The Problem Facing Maritime Whistleblowers
Maritime Whistleblowers face a difficult decision: report an illegal activity to the government or risk criminal prosecution for participating in the illegal activity. Cayce Peterson, managing partner of Lambert Zainey, recently discussed these issues in a panel presentation to members of the Maritime & International Law Committee of the New Orleans Bar Association. The panel addressed issues for maritime whistleblowers and their employers regarding the consequences of dumping oil contaminated water overboard. For the maritime whistleblower, maritime laws, environmental laws and even international laws exist to protect and, in many cases, reward those who come forward with information regarding illegal oily water disposal.
What Laws Protect Maritime Whistleblowers?
For workers in the offshore oil and gas industry off the coast of Louisiana, the Outer Continental Lands Shelf Act (“OCSLA”) applies Louisiana state law as surrogate federal law. Maritime whistleblowers should report environmental violations to their supervisors or to the Bureau of Safety and Environmental Enforcement (“BSEE”). If any action is taken against the reporting offshore worker, that worker can make a claim for retaliation using the Louisiana Environmental Whistleblower Act (“LEWA”). The LEWA allows the worker to recover back pay, front pay, triple damages, attorney fees and costs of bringing a lawsuit.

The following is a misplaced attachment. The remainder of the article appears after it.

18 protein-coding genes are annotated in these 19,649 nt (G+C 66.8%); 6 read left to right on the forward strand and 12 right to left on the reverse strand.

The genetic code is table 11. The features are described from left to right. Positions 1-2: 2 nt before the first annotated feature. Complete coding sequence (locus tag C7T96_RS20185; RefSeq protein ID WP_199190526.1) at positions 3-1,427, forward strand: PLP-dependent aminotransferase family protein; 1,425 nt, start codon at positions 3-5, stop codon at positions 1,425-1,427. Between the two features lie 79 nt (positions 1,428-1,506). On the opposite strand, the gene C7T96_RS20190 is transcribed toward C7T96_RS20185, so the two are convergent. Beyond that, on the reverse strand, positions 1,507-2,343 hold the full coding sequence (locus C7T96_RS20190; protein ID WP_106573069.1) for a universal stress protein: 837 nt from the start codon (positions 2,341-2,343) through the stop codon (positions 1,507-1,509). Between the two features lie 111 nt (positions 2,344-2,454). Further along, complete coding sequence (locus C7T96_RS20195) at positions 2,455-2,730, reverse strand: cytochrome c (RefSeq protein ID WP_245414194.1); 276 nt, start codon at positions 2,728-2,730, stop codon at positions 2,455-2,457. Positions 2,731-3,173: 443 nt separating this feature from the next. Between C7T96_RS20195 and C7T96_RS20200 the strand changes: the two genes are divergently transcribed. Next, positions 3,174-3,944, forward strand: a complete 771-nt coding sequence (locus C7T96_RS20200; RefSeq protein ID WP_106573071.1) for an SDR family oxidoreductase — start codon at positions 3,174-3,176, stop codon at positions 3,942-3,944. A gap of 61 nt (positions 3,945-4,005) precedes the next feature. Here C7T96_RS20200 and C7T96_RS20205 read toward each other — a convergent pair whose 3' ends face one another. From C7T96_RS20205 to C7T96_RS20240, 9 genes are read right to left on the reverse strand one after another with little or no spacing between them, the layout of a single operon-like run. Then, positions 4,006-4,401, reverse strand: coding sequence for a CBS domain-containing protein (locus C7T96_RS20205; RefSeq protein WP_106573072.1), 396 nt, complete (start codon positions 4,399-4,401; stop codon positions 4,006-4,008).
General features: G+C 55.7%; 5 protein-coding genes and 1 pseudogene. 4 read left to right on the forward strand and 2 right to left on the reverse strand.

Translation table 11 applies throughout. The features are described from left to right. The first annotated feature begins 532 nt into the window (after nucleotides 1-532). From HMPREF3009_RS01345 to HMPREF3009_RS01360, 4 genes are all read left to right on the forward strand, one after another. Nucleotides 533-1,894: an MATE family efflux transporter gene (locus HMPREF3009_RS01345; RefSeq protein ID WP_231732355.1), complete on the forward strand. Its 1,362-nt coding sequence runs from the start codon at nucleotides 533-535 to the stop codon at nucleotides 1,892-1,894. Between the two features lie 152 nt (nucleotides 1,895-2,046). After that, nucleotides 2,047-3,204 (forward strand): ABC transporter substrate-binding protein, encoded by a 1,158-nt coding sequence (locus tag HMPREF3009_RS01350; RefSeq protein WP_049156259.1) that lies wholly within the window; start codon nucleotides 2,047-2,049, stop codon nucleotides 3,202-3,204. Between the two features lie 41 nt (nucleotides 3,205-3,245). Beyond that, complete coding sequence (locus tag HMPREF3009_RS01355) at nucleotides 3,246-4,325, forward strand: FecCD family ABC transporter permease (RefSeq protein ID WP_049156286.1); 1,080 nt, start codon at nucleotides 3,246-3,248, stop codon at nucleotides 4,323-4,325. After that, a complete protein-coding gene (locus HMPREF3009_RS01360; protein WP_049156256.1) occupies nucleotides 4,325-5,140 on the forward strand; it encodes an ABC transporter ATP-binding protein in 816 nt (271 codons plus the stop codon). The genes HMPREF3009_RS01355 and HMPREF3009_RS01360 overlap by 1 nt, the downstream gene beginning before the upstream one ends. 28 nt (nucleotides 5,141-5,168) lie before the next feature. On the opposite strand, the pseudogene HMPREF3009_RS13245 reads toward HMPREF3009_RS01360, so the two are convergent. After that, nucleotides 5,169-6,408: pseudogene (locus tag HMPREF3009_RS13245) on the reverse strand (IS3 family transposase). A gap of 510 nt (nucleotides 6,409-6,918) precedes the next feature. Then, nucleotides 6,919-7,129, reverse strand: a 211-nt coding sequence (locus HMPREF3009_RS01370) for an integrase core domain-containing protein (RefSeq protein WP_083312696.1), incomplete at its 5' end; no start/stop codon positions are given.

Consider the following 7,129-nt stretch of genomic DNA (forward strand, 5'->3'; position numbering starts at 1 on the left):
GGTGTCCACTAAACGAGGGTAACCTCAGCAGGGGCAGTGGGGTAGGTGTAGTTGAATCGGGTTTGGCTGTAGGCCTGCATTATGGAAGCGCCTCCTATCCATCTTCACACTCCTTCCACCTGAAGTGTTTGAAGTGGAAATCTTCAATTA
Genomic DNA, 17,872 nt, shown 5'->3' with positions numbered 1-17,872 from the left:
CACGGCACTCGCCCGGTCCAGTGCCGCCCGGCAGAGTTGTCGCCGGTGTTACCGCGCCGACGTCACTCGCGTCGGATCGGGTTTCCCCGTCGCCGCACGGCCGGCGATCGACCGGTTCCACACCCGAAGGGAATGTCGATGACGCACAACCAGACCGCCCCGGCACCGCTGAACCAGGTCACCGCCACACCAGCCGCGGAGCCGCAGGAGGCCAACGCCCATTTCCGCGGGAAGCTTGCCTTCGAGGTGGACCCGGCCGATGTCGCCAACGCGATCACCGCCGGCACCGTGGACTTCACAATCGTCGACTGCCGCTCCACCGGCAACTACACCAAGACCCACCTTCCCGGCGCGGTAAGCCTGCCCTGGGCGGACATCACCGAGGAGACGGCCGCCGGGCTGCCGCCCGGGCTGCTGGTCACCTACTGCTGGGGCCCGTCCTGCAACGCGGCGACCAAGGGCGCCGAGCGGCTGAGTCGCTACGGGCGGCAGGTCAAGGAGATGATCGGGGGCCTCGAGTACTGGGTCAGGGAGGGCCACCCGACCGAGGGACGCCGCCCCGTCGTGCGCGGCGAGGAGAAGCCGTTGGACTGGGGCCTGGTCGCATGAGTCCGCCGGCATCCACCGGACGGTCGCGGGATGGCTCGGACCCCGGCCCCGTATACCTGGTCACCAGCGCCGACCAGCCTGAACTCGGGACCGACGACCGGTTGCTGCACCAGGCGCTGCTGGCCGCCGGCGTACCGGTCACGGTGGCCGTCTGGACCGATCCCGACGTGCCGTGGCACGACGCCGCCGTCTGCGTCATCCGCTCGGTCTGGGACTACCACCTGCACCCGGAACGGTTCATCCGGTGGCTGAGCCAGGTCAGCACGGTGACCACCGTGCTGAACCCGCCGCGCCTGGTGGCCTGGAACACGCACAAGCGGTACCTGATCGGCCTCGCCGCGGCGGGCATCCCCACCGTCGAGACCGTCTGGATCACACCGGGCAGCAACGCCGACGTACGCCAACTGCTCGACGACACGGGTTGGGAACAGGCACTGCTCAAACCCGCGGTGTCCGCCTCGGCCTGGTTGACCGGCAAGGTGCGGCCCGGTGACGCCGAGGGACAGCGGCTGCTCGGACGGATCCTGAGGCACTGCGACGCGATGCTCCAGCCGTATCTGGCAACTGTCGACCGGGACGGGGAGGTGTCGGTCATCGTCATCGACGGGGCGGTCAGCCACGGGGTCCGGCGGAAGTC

For blue water maritime whistleblowers, the Act to Prevent Pollution from Ships (“APPS”) protects workers who report violations to the United States Coast Guard. These violations usually involve misrepresentation in a ship’s Oil Record Book, which tracks bilge discharges. Violations can also include reports of illegal oily water discharge directly into the water. Because the risk to the maritime whistleblower is so great, the government provides a bounty to the reporting individual up to 50% of the total fines paid by the offending party.
At Lambert Zainey, we often field questions from concerned offshore workers and maritime whistleblowers who want to know their rights. Knowing your rights is key to understanding how to proceed if you have witnessed environmental violations offshore or on the high seas. Contact us any time for confidential advice, and if necessary, skilled representation in maritime whistleblower cases.